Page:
The Sochi Project: Documenting the run up to the 2014 Winter Olympics in a city with no snow
November 4, 2013 Comment
In 2007, what would become the most expensive Olympic Games in history was announced. Sochi, on the banks of the Black Sea and known as the Florida of Russia – complete with palm trees and sandy beaches – would host the 2014 Winter Olympic Games.
The story caught the attention of filmmaker and writer Arnold van Bruggen and photographer Rob Hornstra and over the last four years they have produced The Atlas of War and Tourism in the Caucausus, as well as an extensive document online – The Sochi Project – which is published in Dutch, English and Russian. In a discussion with BBC Radio Current Affairs presenter Lucy Ash at the Frontline Club on Friday 1 November, van Bruggen and Hornstra spoke about why they were attracted to documenting the area of Sochi.
“It was flabbergasting,” van Bruggen said:
“. . . a modern winter games on a subtropical sea coast right next to Abkhazia, this desolate ruined country. Right right on the other side of the mountains you have all these other republics where there’s an insurgency going on . . . it’s a region full of contrast.
“Everything had to be built from scratch, so they built a new airport, they built a new freight harbour, new roads, new tunnels, all the stadiums, the media village, the sports village, the hotels – everything had to be built from scratch. . . . In the end there has been built a new city next to old Sochi.
“The most expensive road in the world – $8 billion. Russian Esquire made this brilliant graphic that you can also make the road in 13cm of Hennessy Cognac or 10cm of Louis Vuitton bags, or black caviar.”
But what do the people living in Sochi think about the huge investment? Van Bruggen:
“They were surprised as well and proud of course, but . . . in 2009 already people were bothered by huge traffic jams, huge construction and huge amount of noise and dust. . . . One side was quite positive, ‘This is our chance – there will be billions of dollars invested in our town.’ The other side is, ‘Will we be destroyed by too much success?’”
— sophie gerrard (@sophiegerrard_) November 1, 2013
Over the mountains the story is very different as the games have had no effect, except for an increase in violence and retaliation against North Caucasus-based separatist groups.
“The Russians try to put a lot of pressure on these insurgents and on this whole situation . . . but there was probably [an] unexpected counter reaction which only increased the violence.”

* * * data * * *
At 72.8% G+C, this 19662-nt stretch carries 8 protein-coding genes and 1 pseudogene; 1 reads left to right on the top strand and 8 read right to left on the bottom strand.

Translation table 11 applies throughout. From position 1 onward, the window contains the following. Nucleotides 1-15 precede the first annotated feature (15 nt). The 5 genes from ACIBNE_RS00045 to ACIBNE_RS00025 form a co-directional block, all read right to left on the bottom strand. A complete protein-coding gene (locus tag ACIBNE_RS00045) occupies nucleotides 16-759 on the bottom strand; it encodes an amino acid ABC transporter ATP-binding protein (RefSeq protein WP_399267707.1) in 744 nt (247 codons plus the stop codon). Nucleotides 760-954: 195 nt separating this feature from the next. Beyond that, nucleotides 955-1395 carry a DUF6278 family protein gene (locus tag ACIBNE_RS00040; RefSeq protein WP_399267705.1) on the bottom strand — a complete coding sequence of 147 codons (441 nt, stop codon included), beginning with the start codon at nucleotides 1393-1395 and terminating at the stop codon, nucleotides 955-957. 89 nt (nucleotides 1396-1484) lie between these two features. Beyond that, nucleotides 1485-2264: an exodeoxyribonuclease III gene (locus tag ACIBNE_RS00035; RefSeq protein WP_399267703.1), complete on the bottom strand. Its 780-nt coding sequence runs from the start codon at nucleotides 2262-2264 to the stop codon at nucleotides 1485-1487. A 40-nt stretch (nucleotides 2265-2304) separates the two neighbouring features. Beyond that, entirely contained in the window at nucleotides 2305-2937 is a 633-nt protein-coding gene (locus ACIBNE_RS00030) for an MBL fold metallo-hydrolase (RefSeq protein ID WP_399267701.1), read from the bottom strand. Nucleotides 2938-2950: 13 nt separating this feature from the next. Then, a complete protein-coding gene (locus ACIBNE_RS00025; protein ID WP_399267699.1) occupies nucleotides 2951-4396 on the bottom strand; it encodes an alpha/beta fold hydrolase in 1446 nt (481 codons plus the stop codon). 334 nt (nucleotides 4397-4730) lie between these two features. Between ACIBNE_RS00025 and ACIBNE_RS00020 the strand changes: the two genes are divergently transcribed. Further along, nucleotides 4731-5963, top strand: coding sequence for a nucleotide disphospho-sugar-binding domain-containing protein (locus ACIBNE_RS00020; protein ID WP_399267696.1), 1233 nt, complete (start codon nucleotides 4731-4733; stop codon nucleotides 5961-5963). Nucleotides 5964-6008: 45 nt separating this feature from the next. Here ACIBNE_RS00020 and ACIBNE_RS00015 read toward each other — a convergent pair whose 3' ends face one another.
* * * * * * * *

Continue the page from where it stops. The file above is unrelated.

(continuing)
Police check points, raids, arrests, imprisonments and evidence of torture on captives have led to a rise in retaliation against the forces, Hornstra said:
“At a certain point you understand why people are so angry over there, why they are so desperate, why they probably so desperate that they think like ‘I don’t care about anything anymore’.”
— Stephanie Koeniger (@St_ph_n__) November 1, 2013
With the Olympics taking place just a day’s drive away, Ash asked: Was there any hope that they could help tourism, trade and increase jobs in the North Caucasus too?
“No.” Van Bruggen said categorically. “I never heard that Sochi Olympics are an opportunity for the North Caucasus.” Similarly, Abkhazia will not profit from the Games so close to its borders, because:
“They didn’t promote themselves. They didn’t try to get any further diplomatic recognition for anything connected to these games, somehow to profile themselves as ‘We’re the country bordering the Olympic Games.’ . . . And of course maybe they already knew that during the games their country will be completely cut off from Sochi because the border will be closed [for security reasons].”
Despite the physical obstacles between Sochi in Russia and the country of Abkhazia, The Sochi Project treats both areas as part of the same region, something that many Russians don’t. Van Bruggen said:
“Some people in Sochi said ‘How can you insert the North Caucuses in the Sochi Project? We’re like the southern suburb of Moscow and they’re a wild rural, strange, violent region, which is completely not connected to us.’ But of course there’s only one mountain between these two regions and we see it as one. . . . In Russia that’s not a normal thing to do. . . . That’s one of the main discussion points around the project.”
Watch the full discussion below.